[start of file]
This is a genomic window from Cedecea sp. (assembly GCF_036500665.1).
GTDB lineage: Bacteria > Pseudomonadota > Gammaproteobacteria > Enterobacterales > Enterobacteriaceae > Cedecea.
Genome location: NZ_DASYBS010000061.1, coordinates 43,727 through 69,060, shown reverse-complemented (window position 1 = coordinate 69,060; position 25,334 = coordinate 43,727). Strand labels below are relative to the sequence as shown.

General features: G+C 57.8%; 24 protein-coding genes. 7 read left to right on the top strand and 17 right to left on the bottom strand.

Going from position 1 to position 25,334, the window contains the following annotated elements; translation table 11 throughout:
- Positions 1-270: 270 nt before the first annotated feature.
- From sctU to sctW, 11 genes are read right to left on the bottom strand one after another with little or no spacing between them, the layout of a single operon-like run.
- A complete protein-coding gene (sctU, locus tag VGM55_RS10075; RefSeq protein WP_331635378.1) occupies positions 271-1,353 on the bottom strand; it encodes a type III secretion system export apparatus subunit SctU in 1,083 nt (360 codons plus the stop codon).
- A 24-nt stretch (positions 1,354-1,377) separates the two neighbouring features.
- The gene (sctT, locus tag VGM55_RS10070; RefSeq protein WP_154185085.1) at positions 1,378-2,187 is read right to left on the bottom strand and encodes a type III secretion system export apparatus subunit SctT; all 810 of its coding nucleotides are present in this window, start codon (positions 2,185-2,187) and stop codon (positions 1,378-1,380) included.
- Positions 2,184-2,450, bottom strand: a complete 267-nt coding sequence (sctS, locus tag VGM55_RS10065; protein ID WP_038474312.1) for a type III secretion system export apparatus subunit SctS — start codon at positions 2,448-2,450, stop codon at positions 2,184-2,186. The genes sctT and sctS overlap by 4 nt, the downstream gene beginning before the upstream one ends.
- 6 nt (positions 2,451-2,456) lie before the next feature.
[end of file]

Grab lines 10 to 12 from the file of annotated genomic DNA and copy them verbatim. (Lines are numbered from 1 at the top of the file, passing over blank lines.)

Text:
- The gene (sctT, locus tag VGM55_RS10070; RefSeq protein WP_154185085.1) at positions 1,378-2,187 is read right to left on the bottom strand and encodes a type III secretion system export apparatus subunit SctT; all 810 of its coding nucleotides are present in this window, start codon (positions 2,185-2,187) and stop codon (positions 1,378-1,380) included.
- Positions 2,184-2,450, bottom strand: a complete 267-nt coding sequence (sctS, locus tag VGM55_RS10065; protein ID WP_038474312.1) for a type III secretion system export apparatus subunit SctS — start codon at positions 2,448-2,450, stop codon at positions 2,184-2,186. The genes sctT and sctS overlap by 4 nt, the downstream gene beginning before the upstream one ends.
- 6 nt (positions 2,451-2,456) lie before the next feature.